MGF of random variable

Suppose $X$ has the standard normal distribution and $Y$ has an exponential distribution. How would you find the mgf of $\frac{X}{\sqrt{Y}}$? Would it be $$\frac{M_{X}(t)}{\sqrt{M_{Y}(t)}}$$

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The moment generating function would be $\mathbb{E}[e^{tX/\sqrt{Y}}]$, which is not the same as $\mathbb{E}[e^{tX}]/\sqrt{\mathbb{E}[e^{tY}]}$. – Raskolnikov May 17 '12 at 5:53

Let $Z = X Y^{-1/2}$. The characteristic function of $Z$: $$\phi_Z(t) = \mathbb{E}(\exp(i t Z)) = \mathbb{E}(\exp(i t X Y^{-1/2})) = \mathbb{E}(\mathbb{E}(\exp(i t X Y^{-1/2}))|Y)) = \mathbb{E}( \phi_X(t Y^{-1/2}))$$ But $\phi_X(t) = \exp(-t^2/2)$, thus $$\phi_Z(t) = \mathbb{E}\left( \exp\left(-\frac{t^2}{2 Y}\right) \right) = \int_0^\infty \lambda \mathrm{e}^{-\lambda y} \exp\left(-\frac{t^2}{2 y}\right) \mathrm{d} y = \sqrt{2 \lambda t^2} K_1\left( \sqrt{2 \lambda t^2} \right)$$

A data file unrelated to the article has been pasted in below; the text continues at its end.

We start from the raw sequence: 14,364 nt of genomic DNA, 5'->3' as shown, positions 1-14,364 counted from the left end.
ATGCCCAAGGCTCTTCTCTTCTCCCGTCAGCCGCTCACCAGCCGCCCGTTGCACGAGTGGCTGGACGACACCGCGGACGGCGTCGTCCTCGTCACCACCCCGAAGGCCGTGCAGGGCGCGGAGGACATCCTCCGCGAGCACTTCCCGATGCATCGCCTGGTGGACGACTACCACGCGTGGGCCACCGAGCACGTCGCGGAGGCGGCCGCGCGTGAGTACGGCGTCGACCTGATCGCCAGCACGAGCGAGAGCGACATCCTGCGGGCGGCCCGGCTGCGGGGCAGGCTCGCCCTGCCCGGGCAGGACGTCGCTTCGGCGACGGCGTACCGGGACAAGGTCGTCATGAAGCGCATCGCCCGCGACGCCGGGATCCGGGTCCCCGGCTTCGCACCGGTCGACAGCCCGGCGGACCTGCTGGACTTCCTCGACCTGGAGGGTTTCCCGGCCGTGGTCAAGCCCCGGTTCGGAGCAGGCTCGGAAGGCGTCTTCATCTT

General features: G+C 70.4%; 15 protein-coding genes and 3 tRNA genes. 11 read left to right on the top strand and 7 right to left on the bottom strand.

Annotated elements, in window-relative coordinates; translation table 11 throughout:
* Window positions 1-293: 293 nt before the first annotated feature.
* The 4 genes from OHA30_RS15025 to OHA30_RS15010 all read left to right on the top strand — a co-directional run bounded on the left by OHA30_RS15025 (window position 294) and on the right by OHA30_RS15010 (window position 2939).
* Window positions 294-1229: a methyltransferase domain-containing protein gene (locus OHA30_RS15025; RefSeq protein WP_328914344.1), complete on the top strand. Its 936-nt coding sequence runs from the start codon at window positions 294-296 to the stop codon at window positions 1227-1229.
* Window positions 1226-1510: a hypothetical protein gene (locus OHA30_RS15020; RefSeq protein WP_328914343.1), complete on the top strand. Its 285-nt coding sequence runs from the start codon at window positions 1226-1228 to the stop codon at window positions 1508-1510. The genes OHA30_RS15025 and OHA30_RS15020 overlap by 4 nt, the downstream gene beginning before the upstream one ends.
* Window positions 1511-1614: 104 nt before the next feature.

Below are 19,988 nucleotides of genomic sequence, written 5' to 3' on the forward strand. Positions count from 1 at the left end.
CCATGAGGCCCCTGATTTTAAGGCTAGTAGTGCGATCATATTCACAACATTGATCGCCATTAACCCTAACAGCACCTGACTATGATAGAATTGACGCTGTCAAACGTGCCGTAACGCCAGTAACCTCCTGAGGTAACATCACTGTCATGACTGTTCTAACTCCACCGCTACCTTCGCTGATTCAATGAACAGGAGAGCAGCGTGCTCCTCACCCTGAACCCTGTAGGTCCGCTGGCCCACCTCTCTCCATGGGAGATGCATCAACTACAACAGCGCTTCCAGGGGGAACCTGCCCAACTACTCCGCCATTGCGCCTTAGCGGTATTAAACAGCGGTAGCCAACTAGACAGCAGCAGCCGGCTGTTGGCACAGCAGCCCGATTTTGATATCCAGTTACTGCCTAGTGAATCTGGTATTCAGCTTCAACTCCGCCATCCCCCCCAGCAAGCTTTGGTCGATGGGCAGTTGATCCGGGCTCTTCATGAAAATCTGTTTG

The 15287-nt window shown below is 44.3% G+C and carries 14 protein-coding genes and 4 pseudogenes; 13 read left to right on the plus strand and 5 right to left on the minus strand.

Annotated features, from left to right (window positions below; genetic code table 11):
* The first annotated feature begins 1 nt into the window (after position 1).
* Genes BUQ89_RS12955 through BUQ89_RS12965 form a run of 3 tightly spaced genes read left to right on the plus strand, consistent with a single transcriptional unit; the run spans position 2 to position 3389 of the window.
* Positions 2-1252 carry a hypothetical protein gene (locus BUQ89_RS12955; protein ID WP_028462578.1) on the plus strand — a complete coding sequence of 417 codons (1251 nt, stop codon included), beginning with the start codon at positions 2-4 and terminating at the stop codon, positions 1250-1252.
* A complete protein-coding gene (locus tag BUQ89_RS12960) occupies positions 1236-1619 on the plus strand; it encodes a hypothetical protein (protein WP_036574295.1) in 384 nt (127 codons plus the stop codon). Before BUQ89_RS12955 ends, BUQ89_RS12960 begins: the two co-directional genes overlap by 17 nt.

It is easy to see that $Z$ does not have finite moments, because the characteristic function is not infinitely differentiable at $t=0$, and thus the moment generating function does not exist: $$\phi_Z(t) = 1 + \lambda \left(2\gamma - 1 + \log\left( \frac{\lambda t^2}{2} \right) \right) \frac{t^2}{2} + \mathcal{o}(t^2)$$ where $\gamma$ is the Euler-Mascheroni constant.
Another way to see that the moment generating function is not defined is to retrace the evaluation of its expectation definition: $$M_Z(t) = \int_0^\infty \mathrm{e}^{-\lambda y} \exp\left(\frac{t^2}{2 y}\right) \mathrm{d} y$$ the above integral diverges at the lower integration point for $t^2 > 0$.